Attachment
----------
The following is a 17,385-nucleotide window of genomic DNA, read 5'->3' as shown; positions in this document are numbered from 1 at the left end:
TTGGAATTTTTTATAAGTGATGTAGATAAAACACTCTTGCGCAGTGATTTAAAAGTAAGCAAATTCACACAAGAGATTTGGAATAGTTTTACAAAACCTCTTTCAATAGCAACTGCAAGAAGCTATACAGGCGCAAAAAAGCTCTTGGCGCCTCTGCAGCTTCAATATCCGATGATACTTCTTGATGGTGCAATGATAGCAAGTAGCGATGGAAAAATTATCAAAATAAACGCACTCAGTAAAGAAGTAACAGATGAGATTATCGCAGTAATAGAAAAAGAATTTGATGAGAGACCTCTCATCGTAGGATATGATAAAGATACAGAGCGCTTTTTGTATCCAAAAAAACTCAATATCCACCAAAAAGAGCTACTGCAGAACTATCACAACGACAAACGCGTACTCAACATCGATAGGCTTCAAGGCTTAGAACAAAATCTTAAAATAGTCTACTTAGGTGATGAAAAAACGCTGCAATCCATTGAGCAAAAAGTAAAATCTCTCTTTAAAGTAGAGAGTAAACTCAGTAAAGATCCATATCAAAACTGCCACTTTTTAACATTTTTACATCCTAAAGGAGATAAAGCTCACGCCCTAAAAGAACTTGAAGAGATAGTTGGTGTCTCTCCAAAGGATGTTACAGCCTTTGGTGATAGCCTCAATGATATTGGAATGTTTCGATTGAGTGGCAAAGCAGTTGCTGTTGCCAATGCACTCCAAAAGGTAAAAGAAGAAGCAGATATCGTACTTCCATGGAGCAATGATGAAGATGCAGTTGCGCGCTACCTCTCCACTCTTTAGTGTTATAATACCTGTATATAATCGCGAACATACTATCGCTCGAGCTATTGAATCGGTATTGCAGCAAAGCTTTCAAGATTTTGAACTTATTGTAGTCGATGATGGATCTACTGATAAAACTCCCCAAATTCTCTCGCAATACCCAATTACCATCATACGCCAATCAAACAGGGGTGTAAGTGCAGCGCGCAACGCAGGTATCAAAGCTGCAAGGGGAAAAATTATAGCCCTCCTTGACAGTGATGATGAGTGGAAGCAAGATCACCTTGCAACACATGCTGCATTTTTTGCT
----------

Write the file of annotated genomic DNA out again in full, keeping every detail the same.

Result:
The following is a 17,385-nucleotide window of genomic DNA, read 5'->3' as shown; positions in this document are numbered from 1 at the left end:
TTGGAATTTTTTATAAGTGATGTAGATAAAACACTCTTGCGCAGTGATTTAAAAGTAAGCAAATTCACACAAGAGATTTGGAATAGTTTTACAAAACCTCTTTCAATAGCAACTGCAAGAAGCTATACAGGCGCAAAAAAGCTCTTGGCGCCTCTGCAGCTTCAATATCCGATGATACTTCTTGATGGTGCAATGATAGCAAGTAGCGATGGAAAAATTATCAAAATAAACGCACTCAGTAAAGAAGTAACAGATGAGATTATCGCAGTAATAGAAAAAGAATTTGATGAGAGACCTCTCATCGTAGGATATGATAAAGATACAGAGCGCTTTTTGTATCCAAAAAAACTCAATATCCACCAAAAAGAGCTACTGCAGAACTATCACAACGACAAACGCGTACTCAACATCGATAGGCTTCAAGGCTTAGAACAAAATCTTAAAATAGTCTACTTAGGTGATGAAAAAACGCTGCAATCCATTGAGCAAAAAGTAAAATCTCTCTTTAAAGTAGAGAGTAAACTCAGTAAAGATCCATATCAAAACTGCCACTTTTTAACATTTTTACATCCTAAAGGAGATAAAGCTCACGCCCTAAAAGAACTTGAAGAGATAGTTGGTGTCTCTCCAAAGGATGTTACAGCCTTTGGTGATAGCCTCAATGATATTGGAATGTTTCGATTGAGTGGCAAAGCAGTTGCTGTTGCCAATGCACTCCAAAAGGTAAAAGAAGAAGCAGATATCGTACTTCCATGGAGCAATGATGAAGATGCAGTTGCGCGCTACCTCTCCACTCTTTAGTGTTATAATACCTGTATATAATCGCGAACATACTATCGCTCGAGCTATTGAATCGGTATTGCAGCAAAGCTTTCAAGATTTTGAACTTATTGTAGTCGATGATGGATCTACTGATAAAACTCCCCAAATTCTCTCGCAATACCCAATTACCATCATACGCCAATCAAACAGGGGTGTAAGTGCAGCGCGCAACGCAGGTATCAAAGCTGCAAGGGGAAAAATTATAGCCCTCCTTGACAGTGATGATGAGTGGAAGCAAGATCACCTTGCAACACATGCTGCATTTTTTGCT